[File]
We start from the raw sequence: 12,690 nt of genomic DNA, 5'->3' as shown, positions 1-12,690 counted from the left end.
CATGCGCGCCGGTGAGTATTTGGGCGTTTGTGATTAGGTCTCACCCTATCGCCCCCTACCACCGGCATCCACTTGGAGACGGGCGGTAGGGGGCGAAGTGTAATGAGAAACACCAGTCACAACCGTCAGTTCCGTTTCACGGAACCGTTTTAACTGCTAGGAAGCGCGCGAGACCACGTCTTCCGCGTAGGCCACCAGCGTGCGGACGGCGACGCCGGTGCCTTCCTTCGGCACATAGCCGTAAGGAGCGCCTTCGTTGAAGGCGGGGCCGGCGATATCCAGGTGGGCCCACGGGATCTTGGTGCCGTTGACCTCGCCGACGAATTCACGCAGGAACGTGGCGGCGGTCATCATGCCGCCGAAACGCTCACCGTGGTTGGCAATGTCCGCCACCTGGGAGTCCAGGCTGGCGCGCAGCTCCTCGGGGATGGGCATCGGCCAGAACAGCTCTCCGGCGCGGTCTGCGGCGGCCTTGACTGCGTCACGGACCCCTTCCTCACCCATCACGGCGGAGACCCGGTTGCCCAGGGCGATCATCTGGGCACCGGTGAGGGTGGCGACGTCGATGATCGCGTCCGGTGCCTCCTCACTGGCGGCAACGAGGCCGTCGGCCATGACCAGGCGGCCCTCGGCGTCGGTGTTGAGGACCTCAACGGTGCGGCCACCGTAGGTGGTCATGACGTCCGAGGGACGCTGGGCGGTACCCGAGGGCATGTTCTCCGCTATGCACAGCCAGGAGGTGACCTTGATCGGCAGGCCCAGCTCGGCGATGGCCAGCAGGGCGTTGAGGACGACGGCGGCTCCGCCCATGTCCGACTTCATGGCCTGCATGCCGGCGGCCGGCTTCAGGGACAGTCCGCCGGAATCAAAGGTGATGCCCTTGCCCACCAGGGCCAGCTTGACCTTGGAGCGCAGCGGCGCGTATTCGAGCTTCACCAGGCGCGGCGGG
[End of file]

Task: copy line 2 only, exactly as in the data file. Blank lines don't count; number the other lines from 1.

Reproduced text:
CATGCGCGCCGGTGAGTATTTGGGCGTTTGTGATTAGGTCTCACCCTATCGCCCCCTACCACCGGCATCCACTTGGAGACGGGCGGTAGGGGGCGAAGTGTAATGAGAAACACCAGTCACAACCGTCAGTTCCGTTTCACGGAACCGTTTTAACTGCTAGGAAGCGCGCGAGACCACGTCTTCCGCGTAGGCCACCAGCGTGCGGACGGCGACGCCGGTGCCTTCCTTCGGCACATAGCCGTAAGGAGCGCCTTCGTTGAAGGCGGGGCCGGCGATATCCAGGTGGGCCCACGGGATCTTGGTGCCGTTGACCTCGCCGACGAATTCACGCAGGAACGTGGCGGCGGTCATCATGCCGCCGAAACGCTCACCGTGGTTGGCAATGTCCGCCACCTGGGAGTCCAGGCTGGCGCGCAGCTCCTCGGGGATGGGCATCGGCCAGAACAGCTCTCCGGCGCGGTCTGCGGCGGCCTTGACTGCGTCACGGACCCCTTCCTCACCCATCACGGCGGAGACCCGGTTGCCCAGGGCGATCATCTGGGCACCGGTGAGGGTGGCGACGTCGATGATCGCGTCCGGTGCCTCCTCACTGGCGGCAACGAGGCCGTCGGCCATGACCAGGCGGCCCTCGGCGTCGGTGTTGAGGACCTCAACGGTGCGGCCACCGTAGGTGGTCATGACGTCCGAGGGACGCTGGGCGGTACCCGAGGGCATGTTCTCCGCTATGCACAGCCAGGAGGTGACCTTGATCGGCAGGCCCAGCTCGGCGATGGCCAGCAGGGCGTTGAGGACGACGGCGGCTCCGCCCATGTCCGACTTCATGGCCTGCATGCCGGCGGCCGGCTTCAGGGACAGTCCGCCGGAATCAAAGGTGATGCCCTTGCCCACCAGGGCCAGCTTGACCTTGGAGCGCAGCGGCGCGTATTCGAGCTTCACCAGGCGCGGCGGG